96 Maple Street

96 Maple Street

96 Maple Street

96 Maple Street
And after...

Friday, June 13, 2014

We are on the move again...

Originally, this blog served to document the initial restoration of our home. As you may have noticed, there have not been any updates for a few years. That does not mean, however, that we have not continued the process of working on our home.

Recently, a house we have always admired came onto the market, and after visiting it a couple of times, we have decided to move once again.

This, of course, means our beautiful home is now for sale, so we decided it might be wise to update the blog with all of our recent additions.

In spring of 2012, we expanded one of the master bedroom closets and added a room of custom cabinetry. This was such a wonderful addition...we can access our bedroom and bathroom directly form this space.

At that same time, we added custom built ins on either side of the fireplace in the family room. We redesigned the fireplace mantle/surround to coordinate with the built ins as well. It is difficult to see in the photo, but we used leaded glass in the cabinet doors.

In spring of 2013, we added a screened-in porch off of the family room. This has proven to be one of our most-used spaces. We LIVE in this room. You may remember the custom screen doors we had made for the French doors in the family room. These were incorporated into the design of the porch. They look as though they were made for this purpose. We also added the ceiling detail to allow for as much natural light as possible. It ties in nicely with the glass in the kitchen.

At this same time, we added five feet to the rear of our garage. When we originally built the garage, we were accommodating two Mini Coopers. Our lives have changed, as we now have three drivers in the family, and the Mini Coopers are long gone. The additional space has provided us a three-car garage. 

We also had the front porch floor restored. What a nice surprise it was to discover the wood was mahogany. You'll notice in the photo, we had one of the front doors removed and replace the remaining door with one to match the side entrance.

Most recently, we had a whole-house generator installed. It never crossed our minds back in March that we might be moving soon. Now we're just hoping for one power outage before we go.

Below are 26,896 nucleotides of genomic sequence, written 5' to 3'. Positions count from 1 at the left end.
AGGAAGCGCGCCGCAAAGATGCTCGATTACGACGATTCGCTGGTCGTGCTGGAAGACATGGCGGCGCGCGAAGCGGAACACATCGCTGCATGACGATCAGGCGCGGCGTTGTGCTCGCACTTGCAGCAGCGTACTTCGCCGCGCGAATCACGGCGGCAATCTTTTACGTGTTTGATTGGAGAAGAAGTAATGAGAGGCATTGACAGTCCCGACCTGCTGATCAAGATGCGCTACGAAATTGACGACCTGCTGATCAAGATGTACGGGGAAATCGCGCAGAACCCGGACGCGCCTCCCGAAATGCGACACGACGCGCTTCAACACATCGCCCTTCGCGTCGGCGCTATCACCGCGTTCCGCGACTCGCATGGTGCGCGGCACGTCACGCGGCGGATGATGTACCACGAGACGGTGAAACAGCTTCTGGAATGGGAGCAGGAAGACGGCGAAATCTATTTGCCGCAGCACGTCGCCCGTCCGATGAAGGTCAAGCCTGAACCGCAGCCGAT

Finally, the landscaping is a continual journey...I am particularly proud of my wisteria around the carriage door.

And the cottage is looking good as well. We had two huge Norway Spruces removed last fall and that really opened the yard up to light.

So there you have it...the majority of our work

Tuesday, August 16, 2011

Ready for visitors...

Needless to say, we have each stolen a few moments alone in the cottage. It really is a peaceful retreat. 

Almost there...

John, Emma, Audrey and I left for vacation before the cottage was totally complete - probably a testament to our trust in Craig. Craig oversaw the final fabrication and installation of the cabinets, including one in the bathroom, which houses the hot water heater. He also coordinated with our painter, Fred Hopkins, who painted all the walls, ceilings, cabinets, doors etc. John and I had this crazy notion that we could do this work ourselves...a deja vu for anyone who followed the house renovation. Anyway, we came to our senses just in time, again. Fred was awesome. He put two coats on everything, protected our newly finished floors, and sealed the cabinet interiors. He finished just prior to our return, which allowed Craig enough time to hang the bamboo shades I had ordered before we left. It was such a treat to come home and find the cottage ready to decorate.

On a happier note...

In spring of this year, we were fortunate to make the acquaintance of Craig Blake from Earth and Arbor Construction. After working with Craig on a couple of small projects, we decided he would be perfect to finish the cottage for us. He is hard-working, easy to get along with, and above all, honest.